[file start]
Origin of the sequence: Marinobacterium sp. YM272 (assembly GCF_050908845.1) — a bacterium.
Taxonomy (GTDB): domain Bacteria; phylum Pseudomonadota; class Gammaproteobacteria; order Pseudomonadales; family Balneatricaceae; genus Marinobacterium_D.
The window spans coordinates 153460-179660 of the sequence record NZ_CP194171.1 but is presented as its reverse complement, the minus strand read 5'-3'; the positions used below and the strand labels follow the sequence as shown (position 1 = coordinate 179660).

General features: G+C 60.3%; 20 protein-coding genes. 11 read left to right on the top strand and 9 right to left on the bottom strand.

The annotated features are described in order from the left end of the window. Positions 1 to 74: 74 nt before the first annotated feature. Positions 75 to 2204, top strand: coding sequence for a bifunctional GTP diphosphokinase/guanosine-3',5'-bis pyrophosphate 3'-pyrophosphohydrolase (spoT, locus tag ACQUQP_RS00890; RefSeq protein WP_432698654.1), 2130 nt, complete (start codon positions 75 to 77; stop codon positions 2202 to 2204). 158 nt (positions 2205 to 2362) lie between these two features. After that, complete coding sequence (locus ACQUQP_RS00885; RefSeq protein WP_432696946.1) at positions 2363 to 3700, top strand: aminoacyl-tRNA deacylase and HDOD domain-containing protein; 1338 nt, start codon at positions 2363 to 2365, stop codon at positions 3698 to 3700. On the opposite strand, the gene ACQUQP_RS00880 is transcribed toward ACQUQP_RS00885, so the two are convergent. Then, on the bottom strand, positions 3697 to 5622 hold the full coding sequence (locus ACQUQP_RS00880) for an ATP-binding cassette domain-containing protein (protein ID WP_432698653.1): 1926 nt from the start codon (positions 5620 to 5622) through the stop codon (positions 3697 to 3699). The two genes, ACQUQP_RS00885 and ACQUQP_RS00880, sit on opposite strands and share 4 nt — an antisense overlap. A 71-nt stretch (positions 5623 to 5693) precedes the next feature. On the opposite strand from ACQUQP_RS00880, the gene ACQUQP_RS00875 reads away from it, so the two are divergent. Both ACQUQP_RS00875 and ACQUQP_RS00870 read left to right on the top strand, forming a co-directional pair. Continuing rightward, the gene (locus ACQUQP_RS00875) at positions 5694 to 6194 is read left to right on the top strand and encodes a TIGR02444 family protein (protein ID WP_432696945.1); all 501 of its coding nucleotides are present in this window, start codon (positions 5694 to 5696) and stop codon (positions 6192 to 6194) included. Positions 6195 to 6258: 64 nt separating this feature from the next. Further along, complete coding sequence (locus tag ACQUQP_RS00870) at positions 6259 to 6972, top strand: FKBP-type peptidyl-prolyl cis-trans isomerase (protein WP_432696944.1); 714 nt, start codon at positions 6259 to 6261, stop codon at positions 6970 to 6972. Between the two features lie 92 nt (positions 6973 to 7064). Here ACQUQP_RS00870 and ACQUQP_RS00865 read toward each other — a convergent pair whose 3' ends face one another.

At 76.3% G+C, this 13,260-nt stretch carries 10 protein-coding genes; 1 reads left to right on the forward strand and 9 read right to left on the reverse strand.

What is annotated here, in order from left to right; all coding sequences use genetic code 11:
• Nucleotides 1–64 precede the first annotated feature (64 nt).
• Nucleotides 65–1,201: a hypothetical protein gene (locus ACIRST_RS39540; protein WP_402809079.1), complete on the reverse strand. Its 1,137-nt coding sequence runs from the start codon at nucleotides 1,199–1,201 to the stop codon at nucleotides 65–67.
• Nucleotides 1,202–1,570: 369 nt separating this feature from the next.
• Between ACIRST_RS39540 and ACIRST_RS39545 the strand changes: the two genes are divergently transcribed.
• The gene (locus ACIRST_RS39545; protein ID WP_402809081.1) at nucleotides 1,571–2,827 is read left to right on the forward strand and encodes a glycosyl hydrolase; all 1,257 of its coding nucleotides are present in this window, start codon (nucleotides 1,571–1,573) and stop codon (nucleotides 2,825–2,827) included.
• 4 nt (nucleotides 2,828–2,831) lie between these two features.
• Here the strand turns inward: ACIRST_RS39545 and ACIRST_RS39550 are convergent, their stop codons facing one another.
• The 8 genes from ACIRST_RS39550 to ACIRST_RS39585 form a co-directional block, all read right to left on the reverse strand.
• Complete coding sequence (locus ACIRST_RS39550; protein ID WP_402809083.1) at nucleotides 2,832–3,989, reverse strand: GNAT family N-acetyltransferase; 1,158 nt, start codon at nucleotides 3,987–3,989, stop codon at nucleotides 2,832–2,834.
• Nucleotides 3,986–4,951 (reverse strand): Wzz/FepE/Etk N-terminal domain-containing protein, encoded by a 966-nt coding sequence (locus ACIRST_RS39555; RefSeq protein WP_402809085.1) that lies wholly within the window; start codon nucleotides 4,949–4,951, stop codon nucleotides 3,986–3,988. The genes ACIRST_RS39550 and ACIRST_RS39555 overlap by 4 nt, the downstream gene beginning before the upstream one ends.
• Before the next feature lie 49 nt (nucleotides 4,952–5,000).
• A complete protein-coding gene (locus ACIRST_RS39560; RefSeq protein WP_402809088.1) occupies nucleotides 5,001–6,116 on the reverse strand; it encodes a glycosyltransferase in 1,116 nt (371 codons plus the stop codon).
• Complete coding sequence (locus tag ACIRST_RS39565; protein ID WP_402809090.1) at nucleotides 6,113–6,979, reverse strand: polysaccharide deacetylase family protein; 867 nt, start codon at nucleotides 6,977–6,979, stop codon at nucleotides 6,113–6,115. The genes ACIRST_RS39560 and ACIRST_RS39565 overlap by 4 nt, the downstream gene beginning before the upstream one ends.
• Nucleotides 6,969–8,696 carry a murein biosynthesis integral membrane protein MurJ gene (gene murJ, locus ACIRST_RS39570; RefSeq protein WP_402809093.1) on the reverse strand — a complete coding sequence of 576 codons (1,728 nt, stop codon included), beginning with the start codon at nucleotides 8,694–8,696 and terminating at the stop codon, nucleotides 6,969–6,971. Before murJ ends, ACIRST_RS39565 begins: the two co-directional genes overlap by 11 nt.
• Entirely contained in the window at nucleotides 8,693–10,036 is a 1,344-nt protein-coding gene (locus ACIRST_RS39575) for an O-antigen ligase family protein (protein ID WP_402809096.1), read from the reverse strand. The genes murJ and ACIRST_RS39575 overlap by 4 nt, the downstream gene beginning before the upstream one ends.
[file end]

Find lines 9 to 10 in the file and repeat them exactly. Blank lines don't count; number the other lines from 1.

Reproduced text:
• Nucleotides 65–1,201: a hypothetical protein gene (locus ACIRST_RS39540; protein WP_402809079.1), complete on the reverse strand. Its 1,137-nt coding sequence runs from the start codon at nucleotides 1,199–1,201 to the stop codon at nucleotides 65–67.
• Nucleotides 1,202–1,570: 369 nt separating this feature from the next.